Not only is the statement false, but it also ignores the fact that the true degradation of the confirmation process has come from right-wing Senate Republicans, who successfully erected an unprecedented ideological blockade around the appeals courts during the last six years of the Clinton administration. Urged on by Religious Right organizations and their political allies, senators like Trent Lott, John Ashcroft and Orrin Hatch waged an extraordinarily aggressive campaign to keep qualified Clinton nominees off the appellate courts. From 1995-2000, 35 percent of Clinton's appeals court nominees were blocked. Not one of them received so much as a vote. And 45 percent of his appeals court nominees did not get a vote in the Congress in which they were nominated. Also, as Senator Durbin noted during Pickering's February 7 hearing, 75 percent of President Clinton's nominees to the Fifth Circuit during his second term had been blocked. Only one was confirmed; the three others were never even granted a hearing. In contrast, during the 12 years that Presidents Reagan and George H.W. Bush placed hundreds of conservative judges on the federal courts, progressive groups opposed only a handful of lower court nominees, respecting Senate tradition that such nominees were generally evaluated on qualifications and character, though judicial philosophy was considered in a some extreme cases.
The right-wing blockade was remarkably successful in perpetuating appeals court vacancies. Currently, seven of the 13 federal circuit courts are dominated by Republican appointees, four by Democratic appointees and two are tied. When current vacancies are filled, the number dominated by Republican appointees will be 11 of 13. And by the end of this presidential term, it could be all 13. That makes it especially important that President Bush nominate and the Senate confirm mainstream judges who can win genuine bipartisan support. It also makes it essential that a nominee's record be carefully scrutinized. That is what has happened here, by our organizations and by Democratic senators on the Judiciary Committee. This is not a degradation of the process. Indeed, it is what is necessary and appropriate as part of the process to ensure that individuals appointed to lifetime positions on the Courts of Appeals have the necessary qualifications to be there.
Federal appellate court nominations are critically important. Because the Supreme Court hears fewer and fewer cases each year (fewer than 90 last Term, compared with nearly 30,000 last year by the federal courts of appeal), the appeals courts frequently are the court of last resort when it comes to protecting civil and constitutional rights. Indeed, at Pickering's February 7 hearing, Senator Feinstein said that, in a sense, the seat to which Pickering has been nominated is "as important as a Supreme Court seat." She observed that the Fifth Circuit during the 1960s and 1970s was considered a trailblazer in protecting individual rights and dismantling systemic segregation, and that the Fifth Circuit today dismally fails to live up to the legacy of its predecessors. The Fifth Circuit has the largest minority population of any circuit - 42 percent - and has already issued decisions limiting civil rights protections and eroding reproductive freedom, making a nominee's record and positions on civil rights and choice particularly important.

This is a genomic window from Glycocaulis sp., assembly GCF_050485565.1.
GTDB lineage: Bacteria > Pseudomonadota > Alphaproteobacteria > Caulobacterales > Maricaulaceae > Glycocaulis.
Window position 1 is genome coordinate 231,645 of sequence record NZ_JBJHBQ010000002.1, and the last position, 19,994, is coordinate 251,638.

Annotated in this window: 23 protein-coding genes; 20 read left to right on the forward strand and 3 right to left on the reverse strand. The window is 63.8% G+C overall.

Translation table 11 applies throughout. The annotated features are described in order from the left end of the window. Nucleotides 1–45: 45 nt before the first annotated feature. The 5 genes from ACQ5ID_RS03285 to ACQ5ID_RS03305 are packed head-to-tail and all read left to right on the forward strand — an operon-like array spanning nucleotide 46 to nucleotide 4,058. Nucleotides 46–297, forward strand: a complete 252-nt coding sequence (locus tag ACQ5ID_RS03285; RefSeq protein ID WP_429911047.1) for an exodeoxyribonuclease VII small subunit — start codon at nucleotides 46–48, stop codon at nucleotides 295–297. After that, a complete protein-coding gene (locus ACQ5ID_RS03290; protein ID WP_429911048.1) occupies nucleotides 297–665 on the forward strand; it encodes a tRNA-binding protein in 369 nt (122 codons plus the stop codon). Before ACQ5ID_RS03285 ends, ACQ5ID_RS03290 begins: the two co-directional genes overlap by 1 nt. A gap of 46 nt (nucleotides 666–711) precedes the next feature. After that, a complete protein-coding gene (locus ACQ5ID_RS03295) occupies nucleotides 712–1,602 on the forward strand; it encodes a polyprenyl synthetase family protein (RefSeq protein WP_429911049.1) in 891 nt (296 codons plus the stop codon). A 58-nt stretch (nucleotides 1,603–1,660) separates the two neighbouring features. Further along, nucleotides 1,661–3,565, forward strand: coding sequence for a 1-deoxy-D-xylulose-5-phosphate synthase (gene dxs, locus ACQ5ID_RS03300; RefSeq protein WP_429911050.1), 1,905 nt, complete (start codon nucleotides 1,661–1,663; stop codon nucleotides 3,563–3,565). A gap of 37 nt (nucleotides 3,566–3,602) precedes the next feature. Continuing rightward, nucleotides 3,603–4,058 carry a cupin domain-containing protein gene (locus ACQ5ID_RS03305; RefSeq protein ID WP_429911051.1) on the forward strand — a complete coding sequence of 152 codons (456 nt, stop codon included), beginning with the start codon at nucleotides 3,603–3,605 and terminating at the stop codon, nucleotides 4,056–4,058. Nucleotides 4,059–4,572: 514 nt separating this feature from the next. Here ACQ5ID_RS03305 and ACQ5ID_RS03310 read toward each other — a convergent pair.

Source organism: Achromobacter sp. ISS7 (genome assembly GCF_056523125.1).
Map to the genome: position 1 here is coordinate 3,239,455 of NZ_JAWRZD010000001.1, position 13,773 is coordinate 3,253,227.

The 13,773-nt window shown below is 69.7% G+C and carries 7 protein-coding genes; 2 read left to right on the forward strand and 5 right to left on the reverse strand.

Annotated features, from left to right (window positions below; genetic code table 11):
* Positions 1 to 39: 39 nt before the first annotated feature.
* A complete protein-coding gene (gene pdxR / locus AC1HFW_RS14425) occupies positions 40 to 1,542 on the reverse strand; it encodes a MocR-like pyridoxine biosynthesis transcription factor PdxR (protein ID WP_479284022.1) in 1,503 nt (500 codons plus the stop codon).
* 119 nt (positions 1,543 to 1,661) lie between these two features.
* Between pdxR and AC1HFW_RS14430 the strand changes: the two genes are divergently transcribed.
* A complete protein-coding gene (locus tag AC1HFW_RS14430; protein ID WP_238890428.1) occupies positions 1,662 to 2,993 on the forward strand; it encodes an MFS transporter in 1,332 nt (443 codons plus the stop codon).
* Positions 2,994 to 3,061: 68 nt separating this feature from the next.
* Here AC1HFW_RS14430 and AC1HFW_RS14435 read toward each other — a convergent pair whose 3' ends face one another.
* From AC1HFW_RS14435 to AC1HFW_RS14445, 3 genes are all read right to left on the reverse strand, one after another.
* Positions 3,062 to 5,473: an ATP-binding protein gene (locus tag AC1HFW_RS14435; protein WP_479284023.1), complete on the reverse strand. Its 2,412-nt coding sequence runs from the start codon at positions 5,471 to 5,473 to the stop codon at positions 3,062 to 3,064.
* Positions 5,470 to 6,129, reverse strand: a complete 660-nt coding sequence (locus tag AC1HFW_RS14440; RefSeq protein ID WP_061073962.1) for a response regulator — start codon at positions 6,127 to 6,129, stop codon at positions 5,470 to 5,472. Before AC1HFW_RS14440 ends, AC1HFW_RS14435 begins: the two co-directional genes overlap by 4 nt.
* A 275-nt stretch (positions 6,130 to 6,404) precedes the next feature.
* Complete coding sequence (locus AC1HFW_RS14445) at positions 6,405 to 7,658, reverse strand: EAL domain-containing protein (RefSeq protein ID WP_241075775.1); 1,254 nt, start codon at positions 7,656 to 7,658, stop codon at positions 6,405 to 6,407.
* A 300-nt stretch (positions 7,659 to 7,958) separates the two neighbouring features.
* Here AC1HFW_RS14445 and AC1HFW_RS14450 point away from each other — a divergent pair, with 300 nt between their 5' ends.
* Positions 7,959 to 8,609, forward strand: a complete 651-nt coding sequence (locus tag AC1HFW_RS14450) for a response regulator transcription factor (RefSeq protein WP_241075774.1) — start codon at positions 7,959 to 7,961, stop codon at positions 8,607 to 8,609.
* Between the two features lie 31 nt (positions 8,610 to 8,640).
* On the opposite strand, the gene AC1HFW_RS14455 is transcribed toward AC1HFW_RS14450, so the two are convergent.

As more than 200 law professors stated in a letter sent to the Senate Judiciary Committee last summer, no judicial nominee is presumptively entitled to confirmation. Because federal judicial appointments are for life and significantly affect the rights of all Americans, and because of the Senate's co-equal role with the president in the confirmation process, nominees must demonstrate that they meet the appropriate criteria. These criteria include an "exemplary record in the law," an "open mind to decision-making," a "commitment to protecting the rights of ordinary Americans," and a "record of commitment to the progress made on civil rights, women's rights and individual liberties."
Given what is at stake, and given the unprecedented situation created by the six-year blockade of the appellate courts, it is our right and our obligation as citizens to examine carefully this nominee's record against these criteria and to express any legitimate concerns about that record to the public and to the Senate. Indeed, history shows that those who exposed the right wing judicial philosophies of such Supreme Court nominees as Robert Bork and Clarence Thomas were guilty, if anything, of understatement.